Diving In Fiji's Lau Archipelago | Travel By Lightfoot
Philanthropists Caroline Blackmore and Hayley Baillie travelled to the wilds of Fiji

There are still extraordinary places in this world – wild places edged with white beaches and cerulean water, and palm trees scattered along the shore. The Lau archipelago in Fiji is one of these places. Adventurous travelers who arrive by boat will find quiet bays dotted with limestone karsts that look otherworldly. It is a land that time forgot, and life has remained the same way for centuries.

Yet even at the edge of the world, the Lau archipelago is threatened by climate change, unsustainable fishing and coral degradation. The crystal-clear water that is home to whales, sea turtles and dolphins is under threat. “There’s not a lot of scientific attention to these islands, maybe because they are seen as too far and too expensive to get to,” said Fiji Country Program Director of Conservation International, Susana Waqainabete-Tuisese. 

So, in 2017, the Conservation International (CI) team chose to carry out a marine assessment of Lau, and in just ten days discovered six new species of fish and 50 fish and coral species never found before in Fiji. During the survey, CI found one particularly unique area called Navatu Reef. Within hours of presenting the results of the survey, the local chiefs declared the reef a Marine Protected Area. Since then the chiefs of Lau have committed to protecting the entire Lau Seascape, and recently established a sea turtle sanctuary to safeguard threatened species.

Fiji_Lau_Conservation International


Hayley Baillie – philanthropist and owner of hotels such as Capella Lodge on Lord Howe Island, Southern Ocean Lodge on Kangaroo Island and Longitude 131 at the foot of Uluru – understands better than most people how important and effective sustainable tourism can be. She discusses her experiences and hopes for the Fijian hideaway with fellow Conservation International supporter Caroline Blackmore.

Both, from the moment they arrived in Lau, were swept away by what they saw. “Approaching Lau was unforgettable. High limestone karsts lead to the most unique lagoon I’ve experienced. I still can’t believe it exists. It’s just mindblowing,” said Baillie.

It was clear to Baillie and Blackmore that they were discovering a new frontier. “Lau was utterly beautiful, it felt like a prehistoric wonderland. It was untouched and unexpected. In some ways it’s unique to Fiji,” said Blackmore.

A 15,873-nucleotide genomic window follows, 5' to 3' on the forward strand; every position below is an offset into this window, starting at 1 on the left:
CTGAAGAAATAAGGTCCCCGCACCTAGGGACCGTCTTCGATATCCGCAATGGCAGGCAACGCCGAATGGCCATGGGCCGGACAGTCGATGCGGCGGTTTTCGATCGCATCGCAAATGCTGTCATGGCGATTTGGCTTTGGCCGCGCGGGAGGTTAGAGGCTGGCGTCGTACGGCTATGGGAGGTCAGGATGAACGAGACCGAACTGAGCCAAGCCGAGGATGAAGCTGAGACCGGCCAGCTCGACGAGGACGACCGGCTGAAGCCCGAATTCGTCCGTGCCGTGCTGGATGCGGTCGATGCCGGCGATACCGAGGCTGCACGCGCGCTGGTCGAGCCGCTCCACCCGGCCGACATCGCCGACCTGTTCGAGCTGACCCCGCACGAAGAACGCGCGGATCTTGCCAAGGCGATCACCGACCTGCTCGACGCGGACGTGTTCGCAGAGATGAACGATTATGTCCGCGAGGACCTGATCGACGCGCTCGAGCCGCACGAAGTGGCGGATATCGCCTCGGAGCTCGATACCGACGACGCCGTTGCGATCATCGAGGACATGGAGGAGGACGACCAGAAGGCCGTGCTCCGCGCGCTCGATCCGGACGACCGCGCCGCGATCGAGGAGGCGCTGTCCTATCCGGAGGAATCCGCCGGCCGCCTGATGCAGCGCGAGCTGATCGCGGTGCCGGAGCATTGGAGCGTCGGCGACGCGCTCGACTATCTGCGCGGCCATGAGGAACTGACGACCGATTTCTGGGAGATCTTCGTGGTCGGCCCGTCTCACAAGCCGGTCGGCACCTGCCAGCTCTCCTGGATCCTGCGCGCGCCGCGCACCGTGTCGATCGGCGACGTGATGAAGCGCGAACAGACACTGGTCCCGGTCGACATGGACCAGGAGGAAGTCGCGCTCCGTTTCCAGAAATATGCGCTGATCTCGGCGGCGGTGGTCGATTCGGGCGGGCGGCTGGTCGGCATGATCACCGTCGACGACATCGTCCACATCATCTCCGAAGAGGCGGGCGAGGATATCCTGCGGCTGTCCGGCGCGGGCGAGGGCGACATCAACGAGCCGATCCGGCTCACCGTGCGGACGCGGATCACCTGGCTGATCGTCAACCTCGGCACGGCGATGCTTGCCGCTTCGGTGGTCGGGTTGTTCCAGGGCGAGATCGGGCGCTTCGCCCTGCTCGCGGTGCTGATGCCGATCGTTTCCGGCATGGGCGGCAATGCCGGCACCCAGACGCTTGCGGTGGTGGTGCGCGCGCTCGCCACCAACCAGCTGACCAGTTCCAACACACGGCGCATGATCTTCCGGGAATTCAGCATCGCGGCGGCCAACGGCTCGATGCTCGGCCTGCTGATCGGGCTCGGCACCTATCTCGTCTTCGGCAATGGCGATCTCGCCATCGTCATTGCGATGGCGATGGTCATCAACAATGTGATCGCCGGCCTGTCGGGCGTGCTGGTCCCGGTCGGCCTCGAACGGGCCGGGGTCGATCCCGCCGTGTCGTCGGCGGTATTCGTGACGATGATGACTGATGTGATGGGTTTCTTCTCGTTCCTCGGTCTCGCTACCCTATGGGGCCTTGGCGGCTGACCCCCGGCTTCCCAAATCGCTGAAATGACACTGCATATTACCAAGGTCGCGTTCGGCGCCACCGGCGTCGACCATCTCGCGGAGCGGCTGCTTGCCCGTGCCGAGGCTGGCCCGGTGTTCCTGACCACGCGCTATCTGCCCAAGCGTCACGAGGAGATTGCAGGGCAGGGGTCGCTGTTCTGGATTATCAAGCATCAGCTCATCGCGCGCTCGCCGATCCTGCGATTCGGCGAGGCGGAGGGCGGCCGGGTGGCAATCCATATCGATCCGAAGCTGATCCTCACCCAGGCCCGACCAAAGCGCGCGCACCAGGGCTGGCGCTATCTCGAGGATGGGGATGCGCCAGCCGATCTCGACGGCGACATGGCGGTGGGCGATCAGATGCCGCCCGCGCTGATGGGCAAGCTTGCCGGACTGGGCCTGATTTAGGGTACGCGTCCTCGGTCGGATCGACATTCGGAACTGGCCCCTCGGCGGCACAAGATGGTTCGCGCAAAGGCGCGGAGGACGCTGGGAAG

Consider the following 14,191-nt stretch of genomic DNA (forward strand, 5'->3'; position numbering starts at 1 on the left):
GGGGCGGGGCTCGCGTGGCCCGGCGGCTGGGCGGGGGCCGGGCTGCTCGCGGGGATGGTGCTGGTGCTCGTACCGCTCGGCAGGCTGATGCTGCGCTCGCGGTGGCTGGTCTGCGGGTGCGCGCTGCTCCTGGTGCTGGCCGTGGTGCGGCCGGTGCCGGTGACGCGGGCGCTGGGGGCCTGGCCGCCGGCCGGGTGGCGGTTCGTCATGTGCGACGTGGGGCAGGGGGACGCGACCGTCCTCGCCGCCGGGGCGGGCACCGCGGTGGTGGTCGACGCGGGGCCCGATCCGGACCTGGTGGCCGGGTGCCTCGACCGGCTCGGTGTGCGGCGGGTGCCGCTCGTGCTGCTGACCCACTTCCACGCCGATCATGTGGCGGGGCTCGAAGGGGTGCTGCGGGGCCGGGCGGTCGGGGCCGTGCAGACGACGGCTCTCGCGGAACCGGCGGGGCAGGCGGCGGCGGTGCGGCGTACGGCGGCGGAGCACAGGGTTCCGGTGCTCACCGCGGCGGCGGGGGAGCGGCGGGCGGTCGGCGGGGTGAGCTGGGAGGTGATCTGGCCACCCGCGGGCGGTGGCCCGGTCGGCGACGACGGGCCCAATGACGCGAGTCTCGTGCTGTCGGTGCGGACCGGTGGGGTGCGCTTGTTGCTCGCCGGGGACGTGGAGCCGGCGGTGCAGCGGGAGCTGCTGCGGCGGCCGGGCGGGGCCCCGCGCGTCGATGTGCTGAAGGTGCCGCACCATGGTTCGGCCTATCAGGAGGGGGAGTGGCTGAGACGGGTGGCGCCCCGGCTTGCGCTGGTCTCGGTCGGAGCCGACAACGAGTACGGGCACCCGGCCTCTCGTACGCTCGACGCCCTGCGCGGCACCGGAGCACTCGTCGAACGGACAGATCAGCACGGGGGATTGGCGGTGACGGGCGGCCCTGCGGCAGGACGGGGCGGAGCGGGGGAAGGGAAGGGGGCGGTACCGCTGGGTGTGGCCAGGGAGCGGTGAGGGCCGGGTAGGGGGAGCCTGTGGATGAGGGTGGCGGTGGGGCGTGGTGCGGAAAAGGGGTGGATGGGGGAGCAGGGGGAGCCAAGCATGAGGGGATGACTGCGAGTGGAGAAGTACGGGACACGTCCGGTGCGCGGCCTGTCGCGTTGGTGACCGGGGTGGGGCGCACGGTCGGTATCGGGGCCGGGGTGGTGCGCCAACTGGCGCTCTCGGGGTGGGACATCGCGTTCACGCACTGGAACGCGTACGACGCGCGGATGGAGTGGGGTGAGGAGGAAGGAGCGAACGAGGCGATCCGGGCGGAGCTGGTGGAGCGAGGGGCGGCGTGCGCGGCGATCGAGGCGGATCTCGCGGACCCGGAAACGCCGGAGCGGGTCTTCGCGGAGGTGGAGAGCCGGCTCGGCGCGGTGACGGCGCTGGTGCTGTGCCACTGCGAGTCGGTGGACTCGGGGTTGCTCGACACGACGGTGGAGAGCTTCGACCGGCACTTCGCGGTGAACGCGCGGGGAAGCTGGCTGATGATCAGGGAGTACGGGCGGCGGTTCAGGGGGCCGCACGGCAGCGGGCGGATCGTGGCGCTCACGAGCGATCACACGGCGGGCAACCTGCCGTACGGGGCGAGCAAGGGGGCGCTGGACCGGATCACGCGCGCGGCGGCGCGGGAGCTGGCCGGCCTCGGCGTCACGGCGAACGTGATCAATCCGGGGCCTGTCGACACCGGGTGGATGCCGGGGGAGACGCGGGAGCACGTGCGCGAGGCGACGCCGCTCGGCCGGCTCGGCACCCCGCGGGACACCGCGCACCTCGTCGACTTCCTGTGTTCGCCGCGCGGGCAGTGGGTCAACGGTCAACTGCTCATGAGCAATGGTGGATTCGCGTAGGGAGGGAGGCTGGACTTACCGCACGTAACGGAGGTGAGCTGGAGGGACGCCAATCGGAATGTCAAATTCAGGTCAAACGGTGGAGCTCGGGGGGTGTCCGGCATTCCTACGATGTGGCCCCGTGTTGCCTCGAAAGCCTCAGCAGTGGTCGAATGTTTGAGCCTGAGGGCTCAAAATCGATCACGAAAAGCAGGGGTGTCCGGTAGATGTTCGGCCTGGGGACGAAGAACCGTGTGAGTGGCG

Stepping ashore, Baillie realized that Lau doesn’t receive many visitors as the whole village turned out to greet them. “Visitors are rare to Lau. When we arrived, they held a huge ceremony with lots of dancing for a whole day. It was amazing,” she said 

The pair are among a rare few that have taken to the water and seen what these communities are committing to protect.  “The best snorkel I have had in my life was at the entrance to Fulaga Island” said Blackmore.  We nicknamed it the magic carpet. We journeyed down a kilometre in about five minutes flying past stunning reef biodiversity with sharks, hard coral and reef fish. [Hayley and I] are going to go back together to do it soon!”

While they are now two of just a handful of travellers that have enjoyed this experience, they know that times will change. The secret of the Lau islands will soon be out and with just four-hour flights to Fiji from Australia, plus a sleeper boat, it will be easier to reach the archipelago. 

Fiji_Lau_Conservation International


“Places like this will become rare, and more people will want to visit, so they need to have strict controls,” said Baillie. “I’ve seen other natural gems like this opened to tourism, the people flood in, but little benefit goes to the people that call it home. My hope is that sustainable tourism will ensure Lau is protected and the local people benefit.”

The goal of Conservation International is to create a network of protected areas from the ridge to the reef all across the Lau islands. Low impact tourism will create new livelihood opportunities so the young no longer have to leave the island to find work. 

For Baillie and Blackmore, Lau and its people hold a special place in their hearts, and they plan to return together. “I made some friends and we’re still in touch. Just recently they opened a school building and asked us to visit the opening,” said Blackmore. 

To learn more visit conservation.org/lau or to donate visit conservation.org/supportlau

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